Research Interests

My research focuses on identifying and testing methods to improve the quality of decisions about healthcare. My work is largely devoted to the study of decision aids, which I consider to be an important vehicle for improving our health care decisions. Decision aids have been developed for both healthcare providers and patients. Decision aids for providers are often called Clinical Decision Support Systems, while tools designed to facilitate patient decision making are typically called Patient Decision Aids.

Clinical Decision Support Systems
Clinical Decision Support Systems (CDSS) are information systems, typically included in Electronic Medical Records, that provide doctors with patient-specific recommendations to improve clinical decision making. Some of my previous research has shown that patients feel more negatively about physicians who use CDSS than physicians who rely on unaided clinical judgment. This finding has caused concern because these systems have been shown to be more accurate than human judgment alone. Therefore, patients may be doing a disservice to themselves by avoiding physicians who use these tools. My current work in this area is designed to identify how we might present information about CDSS to patients to increase their acceptance of these tools.

Patient Decision Aids 
Patient Decision Aids are tools used to help patients make informed medical decisions. These decision aids can be as simple as an informational pamphlet or as complex as an interactive website. They are most often used for preference-sensitive decisions, or decisions where there is no single objective treatment choice (e.g. one that increases survival). An example of a preference sensitive decision is choosing a treatment for early stage breast cancer. For most women diagnosed with early stage breast cancer, the two surgical treatments (lumpectomy with radiation or mastectomy) have the same chances of survival. The best decision for a single woman will depend upon how she feels about the pros and cons of the two surgeries. Making preference-sensitive decisions can be a burden for patients who need to consider complicated medical and statistical information. Patient decision aids can be used to present this complex information in a more digestible form to patients with a variety of educational backgrounds. Click on this link to view a copy of a breast cancer decision aid used in one of my recent studies.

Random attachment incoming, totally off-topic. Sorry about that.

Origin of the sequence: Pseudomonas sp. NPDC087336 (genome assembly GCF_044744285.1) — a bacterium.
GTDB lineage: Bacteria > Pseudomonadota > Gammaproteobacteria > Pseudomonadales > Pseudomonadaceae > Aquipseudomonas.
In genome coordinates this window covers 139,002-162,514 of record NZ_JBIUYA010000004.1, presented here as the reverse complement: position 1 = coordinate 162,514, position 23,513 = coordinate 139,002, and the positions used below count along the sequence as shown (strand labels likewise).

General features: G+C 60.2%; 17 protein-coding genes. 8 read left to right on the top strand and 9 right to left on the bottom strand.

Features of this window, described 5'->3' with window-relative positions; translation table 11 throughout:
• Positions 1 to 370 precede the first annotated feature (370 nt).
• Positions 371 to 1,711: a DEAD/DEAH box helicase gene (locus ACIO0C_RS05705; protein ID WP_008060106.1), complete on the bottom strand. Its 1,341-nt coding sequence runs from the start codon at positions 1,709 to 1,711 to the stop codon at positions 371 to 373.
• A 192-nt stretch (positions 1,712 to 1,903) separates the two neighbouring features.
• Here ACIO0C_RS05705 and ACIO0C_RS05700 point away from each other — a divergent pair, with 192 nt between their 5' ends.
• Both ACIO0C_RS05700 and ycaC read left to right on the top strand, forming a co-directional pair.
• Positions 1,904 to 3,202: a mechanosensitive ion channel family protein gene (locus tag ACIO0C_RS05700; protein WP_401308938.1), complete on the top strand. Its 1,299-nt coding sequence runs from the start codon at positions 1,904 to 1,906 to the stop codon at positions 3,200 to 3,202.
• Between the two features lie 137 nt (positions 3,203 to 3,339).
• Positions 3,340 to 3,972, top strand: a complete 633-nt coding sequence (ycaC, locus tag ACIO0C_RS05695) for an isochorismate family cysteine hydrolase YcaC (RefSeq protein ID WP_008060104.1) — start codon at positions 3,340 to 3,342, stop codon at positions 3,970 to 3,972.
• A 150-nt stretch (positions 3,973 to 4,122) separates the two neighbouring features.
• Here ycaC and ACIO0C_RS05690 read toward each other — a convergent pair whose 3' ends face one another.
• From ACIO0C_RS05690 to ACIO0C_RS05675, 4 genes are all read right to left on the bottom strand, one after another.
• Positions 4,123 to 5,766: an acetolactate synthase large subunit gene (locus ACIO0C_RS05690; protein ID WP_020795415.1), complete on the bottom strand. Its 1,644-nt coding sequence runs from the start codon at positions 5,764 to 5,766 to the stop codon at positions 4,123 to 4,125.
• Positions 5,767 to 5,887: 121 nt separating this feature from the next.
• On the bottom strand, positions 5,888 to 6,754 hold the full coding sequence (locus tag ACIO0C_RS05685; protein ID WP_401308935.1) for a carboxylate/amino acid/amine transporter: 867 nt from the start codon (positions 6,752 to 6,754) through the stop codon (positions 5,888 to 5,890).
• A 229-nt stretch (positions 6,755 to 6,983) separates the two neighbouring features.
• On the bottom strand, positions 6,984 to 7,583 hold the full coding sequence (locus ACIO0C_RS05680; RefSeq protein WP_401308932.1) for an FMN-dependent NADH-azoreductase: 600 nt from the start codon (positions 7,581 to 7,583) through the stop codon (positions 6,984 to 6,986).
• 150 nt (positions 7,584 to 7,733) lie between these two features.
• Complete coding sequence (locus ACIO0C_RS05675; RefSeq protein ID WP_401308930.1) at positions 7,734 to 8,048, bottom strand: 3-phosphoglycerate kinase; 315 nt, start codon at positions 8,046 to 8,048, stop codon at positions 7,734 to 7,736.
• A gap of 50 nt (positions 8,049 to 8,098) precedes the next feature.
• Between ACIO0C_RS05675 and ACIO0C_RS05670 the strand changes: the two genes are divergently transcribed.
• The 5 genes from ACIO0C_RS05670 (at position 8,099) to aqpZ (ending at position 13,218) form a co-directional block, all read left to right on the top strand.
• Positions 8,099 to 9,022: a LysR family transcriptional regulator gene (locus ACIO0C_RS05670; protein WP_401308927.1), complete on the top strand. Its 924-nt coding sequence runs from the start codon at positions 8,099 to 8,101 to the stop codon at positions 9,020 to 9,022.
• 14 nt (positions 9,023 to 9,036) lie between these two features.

My recent work in this area has explored whether including stories from other patients helps or harms the decision making process. In a paper recently published in the journal Medical Decision Making, we (myself and Dr. Brian Zikmund-Fisher from the University of Michigan) have argued that they key to understanding the effect of patient stories is to first identify the different types of stories that other patients tell. For example, patients can describe their decision making process, their experience with a treatment or disease, or the outcome of a treatment. Our current research projects look at whether these different types of patient stories have different influences on the decision making process.


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